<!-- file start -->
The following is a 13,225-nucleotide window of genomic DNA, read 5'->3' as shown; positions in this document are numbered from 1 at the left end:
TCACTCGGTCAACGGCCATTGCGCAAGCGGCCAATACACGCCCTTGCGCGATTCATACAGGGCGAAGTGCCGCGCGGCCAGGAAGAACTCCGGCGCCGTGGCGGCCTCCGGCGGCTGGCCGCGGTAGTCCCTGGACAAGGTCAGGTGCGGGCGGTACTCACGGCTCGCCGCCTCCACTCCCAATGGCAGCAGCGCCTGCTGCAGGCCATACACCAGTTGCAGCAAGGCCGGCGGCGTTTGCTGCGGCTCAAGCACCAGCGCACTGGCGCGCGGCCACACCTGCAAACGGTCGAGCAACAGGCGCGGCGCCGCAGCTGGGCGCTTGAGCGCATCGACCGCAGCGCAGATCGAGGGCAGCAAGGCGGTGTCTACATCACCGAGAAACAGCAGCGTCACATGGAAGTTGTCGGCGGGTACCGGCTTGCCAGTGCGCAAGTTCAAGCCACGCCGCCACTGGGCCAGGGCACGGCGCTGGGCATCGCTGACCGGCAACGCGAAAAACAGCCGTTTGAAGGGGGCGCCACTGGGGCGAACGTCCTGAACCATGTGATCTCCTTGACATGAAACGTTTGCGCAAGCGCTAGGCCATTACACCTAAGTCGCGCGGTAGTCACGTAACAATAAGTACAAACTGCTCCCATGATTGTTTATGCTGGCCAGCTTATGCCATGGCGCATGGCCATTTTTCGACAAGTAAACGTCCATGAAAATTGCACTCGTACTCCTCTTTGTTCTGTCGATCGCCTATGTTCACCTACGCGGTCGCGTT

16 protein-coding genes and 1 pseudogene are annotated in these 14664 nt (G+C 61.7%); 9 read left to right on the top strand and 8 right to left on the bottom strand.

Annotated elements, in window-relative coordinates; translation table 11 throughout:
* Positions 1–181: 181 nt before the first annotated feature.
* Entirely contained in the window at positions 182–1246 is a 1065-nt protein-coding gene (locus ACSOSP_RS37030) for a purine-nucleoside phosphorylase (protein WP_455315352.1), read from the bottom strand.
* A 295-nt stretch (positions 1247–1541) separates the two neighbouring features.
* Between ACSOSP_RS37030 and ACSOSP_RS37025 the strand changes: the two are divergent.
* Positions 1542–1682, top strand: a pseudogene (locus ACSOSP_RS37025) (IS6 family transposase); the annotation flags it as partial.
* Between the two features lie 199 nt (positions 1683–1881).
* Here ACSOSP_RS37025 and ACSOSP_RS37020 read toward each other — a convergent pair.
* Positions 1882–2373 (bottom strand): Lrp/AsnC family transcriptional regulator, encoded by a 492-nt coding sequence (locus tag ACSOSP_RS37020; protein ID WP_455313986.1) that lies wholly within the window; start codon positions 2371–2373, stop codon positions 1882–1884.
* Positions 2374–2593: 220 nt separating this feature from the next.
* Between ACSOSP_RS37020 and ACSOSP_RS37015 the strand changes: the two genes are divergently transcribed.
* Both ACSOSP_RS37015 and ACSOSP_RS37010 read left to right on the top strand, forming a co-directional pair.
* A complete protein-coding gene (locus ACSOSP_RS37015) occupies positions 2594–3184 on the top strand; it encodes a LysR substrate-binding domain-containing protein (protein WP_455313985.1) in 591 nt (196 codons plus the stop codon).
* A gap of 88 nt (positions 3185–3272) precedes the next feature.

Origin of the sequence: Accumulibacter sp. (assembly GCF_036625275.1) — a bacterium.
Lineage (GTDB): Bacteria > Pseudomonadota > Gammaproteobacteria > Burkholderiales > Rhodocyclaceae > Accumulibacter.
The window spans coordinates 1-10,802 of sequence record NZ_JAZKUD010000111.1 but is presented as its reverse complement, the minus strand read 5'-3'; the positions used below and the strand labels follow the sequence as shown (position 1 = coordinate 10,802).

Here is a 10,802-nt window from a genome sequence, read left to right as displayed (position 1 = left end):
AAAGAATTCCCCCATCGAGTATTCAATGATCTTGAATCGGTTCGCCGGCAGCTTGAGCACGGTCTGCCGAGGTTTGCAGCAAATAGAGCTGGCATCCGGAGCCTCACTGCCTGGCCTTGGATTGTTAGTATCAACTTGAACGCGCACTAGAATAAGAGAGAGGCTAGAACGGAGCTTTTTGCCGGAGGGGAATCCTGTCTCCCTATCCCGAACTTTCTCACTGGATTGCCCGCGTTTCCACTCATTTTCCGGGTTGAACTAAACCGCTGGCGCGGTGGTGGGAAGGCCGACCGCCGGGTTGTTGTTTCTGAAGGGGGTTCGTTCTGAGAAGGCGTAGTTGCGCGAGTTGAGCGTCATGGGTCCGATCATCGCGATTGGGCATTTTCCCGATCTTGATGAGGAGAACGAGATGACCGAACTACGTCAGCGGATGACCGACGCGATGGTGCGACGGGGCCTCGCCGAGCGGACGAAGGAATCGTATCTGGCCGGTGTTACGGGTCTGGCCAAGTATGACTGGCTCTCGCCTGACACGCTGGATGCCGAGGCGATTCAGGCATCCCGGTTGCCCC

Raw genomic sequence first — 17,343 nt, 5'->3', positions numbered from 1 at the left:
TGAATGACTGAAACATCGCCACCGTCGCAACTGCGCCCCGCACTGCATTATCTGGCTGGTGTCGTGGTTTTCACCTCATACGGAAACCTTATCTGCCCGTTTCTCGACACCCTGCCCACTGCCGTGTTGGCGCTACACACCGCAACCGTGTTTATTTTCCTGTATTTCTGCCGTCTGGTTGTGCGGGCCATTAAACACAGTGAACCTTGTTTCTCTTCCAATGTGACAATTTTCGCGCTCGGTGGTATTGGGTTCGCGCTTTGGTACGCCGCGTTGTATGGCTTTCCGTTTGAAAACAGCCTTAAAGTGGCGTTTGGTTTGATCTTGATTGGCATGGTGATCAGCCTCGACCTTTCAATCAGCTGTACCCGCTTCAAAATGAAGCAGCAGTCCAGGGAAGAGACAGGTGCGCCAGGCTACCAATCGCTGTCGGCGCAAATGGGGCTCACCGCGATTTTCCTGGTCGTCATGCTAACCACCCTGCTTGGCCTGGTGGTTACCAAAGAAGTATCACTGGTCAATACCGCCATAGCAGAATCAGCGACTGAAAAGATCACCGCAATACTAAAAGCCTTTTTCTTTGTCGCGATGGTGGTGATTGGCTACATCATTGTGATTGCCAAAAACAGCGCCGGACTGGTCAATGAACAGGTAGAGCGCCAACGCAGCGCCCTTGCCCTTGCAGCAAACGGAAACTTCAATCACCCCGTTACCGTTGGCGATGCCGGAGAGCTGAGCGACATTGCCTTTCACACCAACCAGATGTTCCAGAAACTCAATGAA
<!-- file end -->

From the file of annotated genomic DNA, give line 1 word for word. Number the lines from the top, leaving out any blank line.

The following is a 13,225-nucleotide window of genomic DNA, read 5'->3' as shown; positions in this document are numbered from 1 at the left end: